Located on Miyajima, an island about ten minutes by ferry from Hatsukaichi in Hiroshima prefecture, Itsukushima Shrine was designated as a world cultural heritage site in 1996 and is one of Japan’s most famous shrines. Said to have been built in 593, it has been a place of worship for over 1,400 years. Most symbolic of all is the O-torii gate that rises up from the sea. 16.6 meters tall, it is built from natural kusunoki timber. The contrast of the vermilion of the torii gate and the blue of the ocean is indescribably beautiful.
Shrine and Gate on the Ocean
The O-torii gate is not the only thing standing atop the ocean. The main building of Itsukushima Shrine itself also stands above the sea, and at high-tide, sea water enters the bottom of the building like this.
Get to the Gate
When the tide goes out, the base of the gate can be seen, and it’s possible to walk right up to it. It’s around 200 meters away from land, so if the tide’s out, try walking across!
Meeting With Cute Deers
Miyajima is also famous for the wild deer that inhabit the island. Touching or feeding them is banned, but just watching the adorable deer is fun enough. It’s fine to take photos, too.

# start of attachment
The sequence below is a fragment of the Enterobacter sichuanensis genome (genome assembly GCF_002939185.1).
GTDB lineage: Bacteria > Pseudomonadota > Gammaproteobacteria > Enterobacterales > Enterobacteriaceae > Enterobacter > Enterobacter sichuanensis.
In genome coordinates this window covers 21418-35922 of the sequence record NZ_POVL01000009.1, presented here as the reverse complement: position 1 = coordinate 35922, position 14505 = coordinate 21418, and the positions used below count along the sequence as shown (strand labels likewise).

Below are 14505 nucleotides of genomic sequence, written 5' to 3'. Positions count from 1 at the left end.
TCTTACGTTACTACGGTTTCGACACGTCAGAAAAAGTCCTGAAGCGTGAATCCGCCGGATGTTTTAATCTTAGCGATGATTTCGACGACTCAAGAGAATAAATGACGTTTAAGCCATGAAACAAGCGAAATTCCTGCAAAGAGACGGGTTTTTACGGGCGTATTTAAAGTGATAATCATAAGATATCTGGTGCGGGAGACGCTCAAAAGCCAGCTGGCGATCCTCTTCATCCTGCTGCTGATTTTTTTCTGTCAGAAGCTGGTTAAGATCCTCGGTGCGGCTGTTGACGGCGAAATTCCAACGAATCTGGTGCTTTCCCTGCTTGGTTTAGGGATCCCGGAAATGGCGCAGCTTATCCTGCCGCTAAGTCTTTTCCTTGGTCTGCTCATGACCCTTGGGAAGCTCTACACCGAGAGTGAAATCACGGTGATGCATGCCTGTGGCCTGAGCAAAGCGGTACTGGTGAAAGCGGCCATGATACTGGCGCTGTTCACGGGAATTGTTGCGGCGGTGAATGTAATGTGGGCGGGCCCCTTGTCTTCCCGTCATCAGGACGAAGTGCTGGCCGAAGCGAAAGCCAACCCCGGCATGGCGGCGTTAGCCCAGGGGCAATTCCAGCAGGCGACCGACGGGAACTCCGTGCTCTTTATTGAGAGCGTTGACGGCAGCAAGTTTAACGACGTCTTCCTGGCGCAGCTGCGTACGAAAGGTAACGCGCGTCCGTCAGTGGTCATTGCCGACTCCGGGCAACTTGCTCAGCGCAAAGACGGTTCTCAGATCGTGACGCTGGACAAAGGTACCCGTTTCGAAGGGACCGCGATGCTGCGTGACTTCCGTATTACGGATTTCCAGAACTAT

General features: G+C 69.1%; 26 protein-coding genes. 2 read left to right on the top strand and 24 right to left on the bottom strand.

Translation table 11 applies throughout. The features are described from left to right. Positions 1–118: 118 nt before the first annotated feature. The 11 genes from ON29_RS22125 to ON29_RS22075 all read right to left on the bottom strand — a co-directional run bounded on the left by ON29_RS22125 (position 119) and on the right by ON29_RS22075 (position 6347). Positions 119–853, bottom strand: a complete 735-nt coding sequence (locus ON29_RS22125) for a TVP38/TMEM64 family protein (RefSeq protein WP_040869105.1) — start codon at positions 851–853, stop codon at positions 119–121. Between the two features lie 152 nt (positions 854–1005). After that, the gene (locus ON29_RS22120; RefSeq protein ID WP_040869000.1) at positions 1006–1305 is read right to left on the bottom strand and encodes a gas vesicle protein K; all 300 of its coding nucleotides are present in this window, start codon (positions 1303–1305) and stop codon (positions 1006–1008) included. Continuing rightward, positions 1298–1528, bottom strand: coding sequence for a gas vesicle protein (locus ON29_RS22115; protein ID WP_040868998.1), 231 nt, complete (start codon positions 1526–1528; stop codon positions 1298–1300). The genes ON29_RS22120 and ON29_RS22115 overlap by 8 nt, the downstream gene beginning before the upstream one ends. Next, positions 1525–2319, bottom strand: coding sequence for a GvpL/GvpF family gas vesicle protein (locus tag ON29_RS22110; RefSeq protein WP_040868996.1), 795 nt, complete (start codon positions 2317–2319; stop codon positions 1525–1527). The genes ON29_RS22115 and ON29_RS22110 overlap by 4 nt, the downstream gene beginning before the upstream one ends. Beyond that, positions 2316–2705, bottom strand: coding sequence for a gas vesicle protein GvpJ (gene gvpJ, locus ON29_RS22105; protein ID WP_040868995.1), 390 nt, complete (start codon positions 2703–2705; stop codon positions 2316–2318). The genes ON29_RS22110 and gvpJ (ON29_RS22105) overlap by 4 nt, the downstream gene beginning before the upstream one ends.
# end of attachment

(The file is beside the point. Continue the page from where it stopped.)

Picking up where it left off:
Don’t Forget Sweet Stuff
Miyajima is also renowned for its beautiful maple trees (momiji.) In spring and summer, the greenery is beautiful, and from mid to late November the leaves turn bright red. Momijidani Park is a particularly famous spot for maple trees, and Momiji Manju, traditional Japanese sweets modeled after the park’s maple leaves, are famous across Japan. Made from soft dough with an anko (red bean paste) filling, they’re absolutely delicious. Here in Miyajima, Momiji maple leaves are also eaten fried with oil, which make great snacks when you’re out and about.
At Itsukushima Shrine in Miyajima, you can see scenery created by both nature and man. I really hope you get a chance to visit what is considered one of Japan’s three great views.